April 12, 2021
Following the sighting of the crescent moon in Saudi Arabia on Sunday evening, prayers will be said tonight to mark the beginning of the holy month of Ramadan. For Sulaimon Awodeji, one of our turnaround officers at Heathrow, it marks the beginning of his favourite time of year.
Sulaimon Awodeji is something of a legend at Virgin Atlantic, well known for always going above and beyond, an attribute repeatedly recognised by both customers and colleagues. He’s also known for his DJ skills, having played at our legendary staff Christmas parties.
We caught up with Sulaimon to talk about his role, about Ramadan, and how everything he does is guided by his faith.
Sulaimon originally came to the UK from Lagos to study politics at Kingston University. After graduation, his love of travel drew him to the world of aviation. His career with Virgin Atlantic began with a job as a porter in our Heathrow Clubhouse. He then spent two years as a customer service agent, working on the check-in desks and boarding gates. Then, six years ago, he successfully applied for his dream job as one of our turnaround officers.
Turnaround officer is one of the coolest jobs in the airline world but one that comes with huge responsibilities. It involves keeping a close eye on everything happening around an aircraft on the ground including the safety and security of our customers, crews, and everyone working on the stand. It begins before the aircraft arrival with a check to make sure the stand is free of litter and that all support vehicles are correctly positioned. Then the airbridge needs to be attached. Over the next couple of hours, scores of people perform dozens of different jobs. Safety and security are the absolute priority but are closely followed by the need to make sure the aircraft departs on time. Everything from the weather to late bags needs to be carefully monitored and managed. Every item loaded onto the aircraft is checked and logged, and chased if they’re running late. Everything is then cross-checked with the pilot’s calculations to ensure the aircraft’s weight and balance are correct. A thousand things need to go right to achieve a safe and secure on-time departure. And things can go from ‘ticking along nicely’ to ‘pretty intense’ in a heartbeat. No two days are ever the same and it takes a level head to keep track of it all.
For all the camaraderie of the job and the pride that comes with every on time departure, it’s not the day-to-day challenges that Sulaimon enjoys the most. “It’s being able to make a difference,” he says. “if you see an elderly person struggling, I believe you should take it upon yourself to take charge. That’s not something I do for praise. It’s what I’d want to see happen to my mum and dad. It’s all about putting yourself in our customer’s shoes. About being empathetic”. And much of this admirable view of life comes from his faith. Sulaimon is a devout Muslim, and today is the start of the holy month of Ramadan, a time when those views and beliefs are reinforced.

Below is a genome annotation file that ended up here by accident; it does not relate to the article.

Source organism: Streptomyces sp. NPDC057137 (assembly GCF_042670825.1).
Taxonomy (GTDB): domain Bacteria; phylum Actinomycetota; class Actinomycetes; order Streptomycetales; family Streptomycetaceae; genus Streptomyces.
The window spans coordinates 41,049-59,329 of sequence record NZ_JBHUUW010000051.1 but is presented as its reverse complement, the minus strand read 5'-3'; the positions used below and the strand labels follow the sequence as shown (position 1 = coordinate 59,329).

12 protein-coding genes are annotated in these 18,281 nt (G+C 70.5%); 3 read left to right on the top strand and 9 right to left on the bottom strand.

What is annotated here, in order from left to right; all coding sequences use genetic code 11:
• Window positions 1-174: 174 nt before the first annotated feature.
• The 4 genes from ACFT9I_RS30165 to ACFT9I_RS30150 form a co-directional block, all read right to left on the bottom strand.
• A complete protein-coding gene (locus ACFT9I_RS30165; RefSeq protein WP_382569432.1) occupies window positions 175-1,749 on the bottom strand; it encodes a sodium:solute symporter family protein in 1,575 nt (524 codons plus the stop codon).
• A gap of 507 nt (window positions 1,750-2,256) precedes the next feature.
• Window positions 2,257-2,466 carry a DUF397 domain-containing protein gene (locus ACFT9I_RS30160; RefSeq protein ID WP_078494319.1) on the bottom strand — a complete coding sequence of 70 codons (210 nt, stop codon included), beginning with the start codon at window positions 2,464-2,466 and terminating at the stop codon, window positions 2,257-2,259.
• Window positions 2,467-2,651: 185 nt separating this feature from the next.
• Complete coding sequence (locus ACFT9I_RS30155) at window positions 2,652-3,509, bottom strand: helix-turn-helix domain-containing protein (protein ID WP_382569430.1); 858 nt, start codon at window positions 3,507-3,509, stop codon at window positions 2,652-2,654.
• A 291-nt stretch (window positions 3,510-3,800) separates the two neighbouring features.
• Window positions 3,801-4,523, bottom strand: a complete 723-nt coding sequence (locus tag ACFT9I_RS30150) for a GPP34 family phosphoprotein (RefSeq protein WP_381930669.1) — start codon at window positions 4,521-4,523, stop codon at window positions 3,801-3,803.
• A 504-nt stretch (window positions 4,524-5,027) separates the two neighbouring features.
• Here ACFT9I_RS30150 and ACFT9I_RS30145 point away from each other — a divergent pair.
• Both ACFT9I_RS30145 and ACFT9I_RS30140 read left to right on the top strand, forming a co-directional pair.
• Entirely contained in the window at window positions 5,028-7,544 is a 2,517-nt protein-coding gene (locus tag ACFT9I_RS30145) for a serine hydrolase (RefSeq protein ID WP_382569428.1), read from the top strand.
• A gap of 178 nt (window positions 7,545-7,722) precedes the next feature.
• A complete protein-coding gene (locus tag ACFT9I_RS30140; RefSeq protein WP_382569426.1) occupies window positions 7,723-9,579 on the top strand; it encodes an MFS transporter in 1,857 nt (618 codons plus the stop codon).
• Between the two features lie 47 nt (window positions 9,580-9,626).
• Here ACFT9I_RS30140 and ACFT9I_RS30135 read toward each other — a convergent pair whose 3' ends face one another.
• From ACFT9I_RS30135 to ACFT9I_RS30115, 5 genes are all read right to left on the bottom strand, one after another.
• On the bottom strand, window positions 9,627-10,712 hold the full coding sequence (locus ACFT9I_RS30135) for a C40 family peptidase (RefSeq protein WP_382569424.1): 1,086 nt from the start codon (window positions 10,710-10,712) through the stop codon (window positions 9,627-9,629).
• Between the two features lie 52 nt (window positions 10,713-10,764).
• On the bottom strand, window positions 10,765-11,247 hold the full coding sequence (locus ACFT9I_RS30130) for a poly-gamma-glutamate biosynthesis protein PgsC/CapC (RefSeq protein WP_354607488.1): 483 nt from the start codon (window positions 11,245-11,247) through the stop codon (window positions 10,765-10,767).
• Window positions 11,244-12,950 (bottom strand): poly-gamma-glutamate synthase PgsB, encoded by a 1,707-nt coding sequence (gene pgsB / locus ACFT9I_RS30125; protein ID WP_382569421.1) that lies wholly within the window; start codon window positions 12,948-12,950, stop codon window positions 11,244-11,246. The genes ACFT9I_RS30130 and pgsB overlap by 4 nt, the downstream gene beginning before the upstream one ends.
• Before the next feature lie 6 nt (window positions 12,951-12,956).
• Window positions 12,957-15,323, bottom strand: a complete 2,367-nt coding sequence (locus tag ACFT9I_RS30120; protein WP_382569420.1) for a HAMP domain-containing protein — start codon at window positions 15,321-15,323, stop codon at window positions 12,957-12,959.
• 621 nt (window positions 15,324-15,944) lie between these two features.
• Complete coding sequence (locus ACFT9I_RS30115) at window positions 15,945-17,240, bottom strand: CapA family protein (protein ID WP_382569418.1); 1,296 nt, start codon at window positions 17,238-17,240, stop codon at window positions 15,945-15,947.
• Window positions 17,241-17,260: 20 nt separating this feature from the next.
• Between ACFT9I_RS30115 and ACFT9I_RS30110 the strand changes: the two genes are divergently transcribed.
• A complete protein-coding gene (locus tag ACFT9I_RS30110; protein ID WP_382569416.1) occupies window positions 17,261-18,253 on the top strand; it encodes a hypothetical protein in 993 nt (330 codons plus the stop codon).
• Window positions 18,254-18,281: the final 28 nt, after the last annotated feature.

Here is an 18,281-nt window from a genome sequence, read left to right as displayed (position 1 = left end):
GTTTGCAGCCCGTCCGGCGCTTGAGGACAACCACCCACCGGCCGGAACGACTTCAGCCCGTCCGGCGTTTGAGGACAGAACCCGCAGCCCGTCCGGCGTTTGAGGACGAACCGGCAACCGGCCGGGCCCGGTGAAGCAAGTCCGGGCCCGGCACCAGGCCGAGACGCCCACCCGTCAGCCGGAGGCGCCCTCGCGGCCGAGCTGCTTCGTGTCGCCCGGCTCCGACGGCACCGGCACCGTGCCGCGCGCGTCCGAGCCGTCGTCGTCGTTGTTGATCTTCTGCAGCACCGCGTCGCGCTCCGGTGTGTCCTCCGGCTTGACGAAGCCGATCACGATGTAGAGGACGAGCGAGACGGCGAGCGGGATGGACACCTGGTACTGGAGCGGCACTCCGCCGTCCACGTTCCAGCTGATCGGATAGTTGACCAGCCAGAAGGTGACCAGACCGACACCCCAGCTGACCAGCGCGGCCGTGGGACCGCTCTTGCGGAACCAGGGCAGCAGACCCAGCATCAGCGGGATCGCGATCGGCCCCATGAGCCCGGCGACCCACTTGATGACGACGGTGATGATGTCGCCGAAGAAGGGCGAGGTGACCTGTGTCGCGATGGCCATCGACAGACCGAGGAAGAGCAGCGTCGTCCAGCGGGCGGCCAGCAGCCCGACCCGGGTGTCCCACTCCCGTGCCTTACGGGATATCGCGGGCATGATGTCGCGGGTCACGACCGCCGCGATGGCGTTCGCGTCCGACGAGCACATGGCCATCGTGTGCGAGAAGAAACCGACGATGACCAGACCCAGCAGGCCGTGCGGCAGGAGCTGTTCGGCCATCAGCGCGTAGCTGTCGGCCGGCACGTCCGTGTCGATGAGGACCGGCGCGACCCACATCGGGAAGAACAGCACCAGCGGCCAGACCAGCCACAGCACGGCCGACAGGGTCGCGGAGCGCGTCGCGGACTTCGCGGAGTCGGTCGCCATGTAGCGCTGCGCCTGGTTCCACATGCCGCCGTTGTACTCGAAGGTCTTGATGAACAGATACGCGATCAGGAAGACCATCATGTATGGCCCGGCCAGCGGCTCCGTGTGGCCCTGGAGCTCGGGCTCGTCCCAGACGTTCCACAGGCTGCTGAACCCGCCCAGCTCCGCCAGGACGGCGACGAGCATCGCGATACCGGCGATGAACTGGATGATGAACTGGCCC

Religious festivals are among the most joyous events on the planet, and they don’t come much more significant or more devout than Ramadan. Also known as Sawm, Ramadan is the fourth of the five pillars of Islam – the core values every Muslim must abide by. Observed by most of the world’s 1.6 billion Muslims, Ramadan is a month of fasting from dawn to dusk. It celebrates the time of the year when it is believed the Angel Gabriel first revealed the Qur’an and the words of Allah to the Prophet Muhammad. During this month, all Muslims fast from just before sunrise until sunset. That includes anything that goes into the body, including water. They must also refrain from bad behaviour, including gossiping, swearing, lying, and arguing, to name a few. The elderly, young children, those who are frail or in poor health and people who are travelling, pregnant, or breastfeeding are exempt from fasting. The holy month of Ramadan ends with Eid al-Fitr, a huge celebration (Eid means festival, al-Fitr is breaking of the fast). This begins with dawn prayers, known as Fajr, donning your finest clothes and heading to the local Mosque to join friends, family and the local community, using the traditional Eid greeting “Eid Mubarak”, which means blessed festival. It’s also a time to share food, exchange gifts and make Fitrana, a charitable donation.